Education is something Ray’s had to continue for himself over the years, too. He had been a deputy more than five years when compulsory education came along for law enforcement and certification. He and others locally had to attend an academy which was set up at the Holiday Inn.

“I lived in town but had to stay at the hotel,” he said.

Afterward, he’s continued education as required to maintain certification but also for specialty skills such as reading fingerprints and making composite sketches. Last month, Ray qualified at the shooting range which also is required for certification.

“Police work is good work ... I’m just glad I’ve never had to use my gun to shoot someone,” Ray said, recalling having had someone pull a gun on him. “I’ve always been able to talk my way out of it somehow.”

When Ray gets up each day, there’s four uniforms he may need to don that day — sheriff’s, honor guard, color guard, or civil air patrol. As a member of the honor guard, Ray estimates he attends 120 funerals a year.

While he doesn’t get called on by the sheriff’s office as much as he used to, Ray still helps out with different events and traffic details as a volunteer reserve deputy. He and Phyllis both volunteer with the Hope Clinic — her naturally on the medical side due to her nursing background while he focuses more with aiding those with the mobile food market, sometimes pushing carts for the elderly, he said.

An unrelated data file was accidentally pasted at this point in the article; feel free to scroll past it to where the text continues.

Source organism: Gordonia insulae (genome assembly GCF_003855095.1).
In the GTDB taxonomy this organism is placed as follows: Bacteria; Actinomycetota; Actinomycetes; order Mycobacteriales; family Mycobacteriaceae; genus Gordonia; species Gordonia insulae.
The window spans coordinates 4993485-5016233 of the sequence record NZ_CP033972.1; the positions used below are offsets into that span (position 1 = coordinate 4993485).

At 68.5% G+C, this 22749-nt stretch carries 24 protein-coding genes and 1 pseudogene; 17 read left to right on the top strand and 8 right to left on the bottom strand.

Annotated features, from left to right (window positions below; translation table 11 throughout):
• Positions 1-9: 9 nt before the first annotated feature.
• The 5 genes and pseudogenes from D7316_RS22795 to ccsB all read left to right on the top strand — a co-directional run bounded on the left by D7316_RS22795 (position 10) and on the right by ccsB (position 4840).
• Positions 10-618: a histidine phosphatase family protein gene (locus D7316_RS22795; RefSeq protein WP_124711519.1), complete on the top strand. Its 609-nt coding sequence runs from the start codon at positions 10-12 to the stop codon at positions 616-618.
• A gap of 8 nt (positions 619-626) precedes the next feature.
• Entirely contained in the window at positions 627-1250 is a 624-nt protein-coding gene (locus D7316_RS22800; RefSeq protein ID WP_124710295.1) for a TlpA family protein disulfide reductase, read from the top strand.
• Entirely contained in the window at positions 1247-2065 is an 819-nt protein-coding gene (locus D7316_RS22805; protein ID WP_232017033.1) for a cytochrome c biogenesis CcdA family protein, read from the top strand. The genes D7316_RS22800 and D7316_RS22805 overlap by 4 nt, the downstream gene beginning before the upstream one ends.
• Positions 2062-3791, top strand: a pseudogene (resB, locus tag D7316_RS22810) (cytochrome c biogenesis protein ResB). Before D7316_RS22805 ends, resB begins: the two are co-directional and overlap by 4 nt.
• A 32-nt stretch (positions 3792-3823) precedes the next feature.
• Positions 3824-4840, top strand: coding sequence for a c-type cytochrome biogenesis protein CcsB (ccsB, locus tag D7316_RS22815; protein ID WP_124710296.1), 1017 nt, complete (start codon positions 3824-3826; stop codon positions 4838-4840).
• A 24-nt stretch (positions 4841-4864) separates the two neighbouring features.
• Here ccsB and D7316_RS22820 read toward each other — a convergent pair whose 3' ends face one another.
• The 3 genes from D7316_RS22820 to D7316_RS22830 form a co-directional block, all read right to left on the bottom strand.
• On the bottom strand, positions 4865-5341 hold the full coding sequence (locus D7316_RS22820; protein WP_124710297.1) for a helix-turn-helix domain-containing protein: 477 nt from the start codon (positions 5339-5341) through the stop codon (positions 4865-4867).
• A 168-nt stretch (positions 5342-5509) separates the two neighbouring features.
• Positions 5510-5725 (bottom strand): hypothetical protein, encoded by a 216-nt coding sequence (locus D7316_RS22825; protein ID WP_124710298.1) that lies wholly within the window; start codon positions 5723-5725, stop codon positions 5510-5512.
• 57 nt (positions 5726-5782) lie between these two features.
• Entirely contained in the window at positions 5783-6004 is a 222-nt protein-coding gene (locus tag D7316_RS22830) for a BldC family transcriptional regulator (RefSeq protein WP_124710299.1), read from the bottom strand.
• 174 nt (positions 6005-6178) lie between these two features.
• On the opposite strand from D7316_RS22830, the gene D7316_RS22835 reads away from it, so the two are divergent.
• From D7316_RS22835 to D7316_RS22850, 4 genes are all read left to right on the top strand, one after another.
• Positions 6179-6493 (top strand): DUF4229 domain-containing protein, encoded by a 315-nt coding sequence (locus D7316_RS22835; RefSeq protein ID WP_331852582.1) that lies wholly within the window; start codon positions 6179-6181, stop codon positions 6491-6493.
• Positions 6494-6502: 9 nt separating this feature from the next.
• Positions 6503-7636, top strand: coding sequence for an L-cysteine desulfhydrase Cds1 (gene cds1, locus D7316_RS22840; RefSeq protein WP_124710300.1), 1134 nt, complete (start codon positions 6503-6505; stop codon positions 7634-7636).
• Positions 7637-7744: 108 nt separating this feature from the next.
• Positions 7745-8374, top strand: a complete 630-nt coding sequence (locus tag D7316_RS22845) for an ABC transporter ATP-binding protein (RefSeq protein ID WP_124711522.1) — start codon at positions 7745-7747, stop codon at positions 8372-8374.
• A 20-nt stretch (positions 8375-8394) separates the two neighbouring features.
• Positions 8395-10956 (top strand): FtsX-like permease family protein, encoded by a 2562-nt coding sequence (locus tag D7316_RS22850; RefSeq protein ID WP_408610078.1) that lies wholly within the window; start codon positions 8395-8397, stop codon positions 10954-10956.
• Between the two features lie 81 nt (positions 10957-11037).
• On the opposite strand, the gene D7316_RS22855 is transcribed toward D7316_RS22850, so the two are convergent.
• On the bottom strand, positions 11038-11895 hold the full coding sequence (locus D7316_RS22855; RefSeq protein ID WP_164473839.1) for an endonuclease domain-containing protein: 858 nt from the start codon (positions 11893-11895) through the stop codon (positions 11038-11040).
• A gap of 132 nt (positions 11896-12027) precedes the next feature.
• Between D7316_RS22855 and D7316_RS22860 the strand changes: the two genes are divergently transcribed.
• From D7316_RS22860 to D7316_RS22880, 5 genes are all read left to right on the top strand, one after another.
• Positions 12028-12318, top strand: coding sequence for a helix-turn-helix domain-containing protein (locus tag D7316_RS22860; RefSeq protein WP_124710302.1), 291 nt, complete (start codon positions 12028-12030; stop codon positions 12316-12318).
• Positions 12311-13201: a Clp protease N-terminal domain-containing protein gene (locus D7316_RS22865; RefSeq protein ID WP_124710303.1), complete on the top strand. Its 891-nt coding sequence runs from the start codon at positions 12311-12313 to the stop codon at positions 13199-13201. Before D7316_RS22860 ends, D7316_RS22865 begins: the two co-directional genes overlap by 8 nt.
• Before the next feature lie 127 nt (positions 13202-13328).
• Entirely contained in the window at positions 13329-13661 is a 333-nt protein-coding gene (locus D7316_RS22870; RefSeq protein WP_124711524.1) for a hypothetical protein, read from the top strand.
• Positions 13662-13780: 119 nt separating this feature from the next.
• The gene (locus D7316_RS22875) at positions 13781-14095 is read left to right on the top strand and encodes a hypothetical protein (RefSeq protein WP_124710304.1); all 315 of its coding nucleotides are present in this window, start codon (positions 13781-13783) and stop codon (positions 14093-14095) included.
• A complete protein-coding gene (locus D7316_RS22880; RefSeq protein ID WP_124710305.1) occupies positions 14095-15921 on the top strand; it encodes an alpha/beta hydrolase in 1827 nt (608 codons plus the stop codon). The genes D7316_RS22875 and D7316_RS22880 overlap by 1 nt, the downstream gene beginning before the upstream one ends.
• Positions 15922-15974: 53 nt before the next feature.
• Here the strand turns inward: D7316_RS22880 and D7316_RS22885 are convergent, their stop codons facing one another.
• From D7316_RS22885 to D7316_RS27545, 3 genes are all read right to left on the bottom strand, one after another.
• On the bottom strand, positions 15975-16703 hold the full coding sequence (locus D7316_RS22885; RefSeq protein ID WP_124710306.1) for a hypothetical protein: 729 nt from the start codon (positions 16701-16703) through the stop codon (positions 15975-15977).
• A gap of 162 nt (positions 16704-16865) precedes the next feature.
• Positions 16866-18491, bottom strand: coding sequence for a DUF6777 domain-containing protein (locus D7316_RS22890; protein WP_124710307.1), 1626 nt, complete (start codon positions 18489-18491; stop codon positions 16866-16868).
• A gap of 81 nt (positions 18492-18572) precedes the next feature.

“It gets him out of the house and keeps him active,” Phyliis said, adding he works out every week which helps keep him going.

The work also allows him to continue following the advice of his first sheriff.

“Fred Heinzelman always told me, Doug, every time you put on a badge and a gun, remember to help someone ... and I’ve tried to do that,” Ray said.

His favorite uniform, though, has to be that of family man. He enjoys taking them on vacations and gathering for reunions at his home, hearing about the achievements of his son and three grandchildren including his oldest who is in the beginning of her own law enforcement career at the Franklin County Sheriff’s Office.

“I’ve got a good family. A wonderful family,” Ray said. “I’m proud of them.”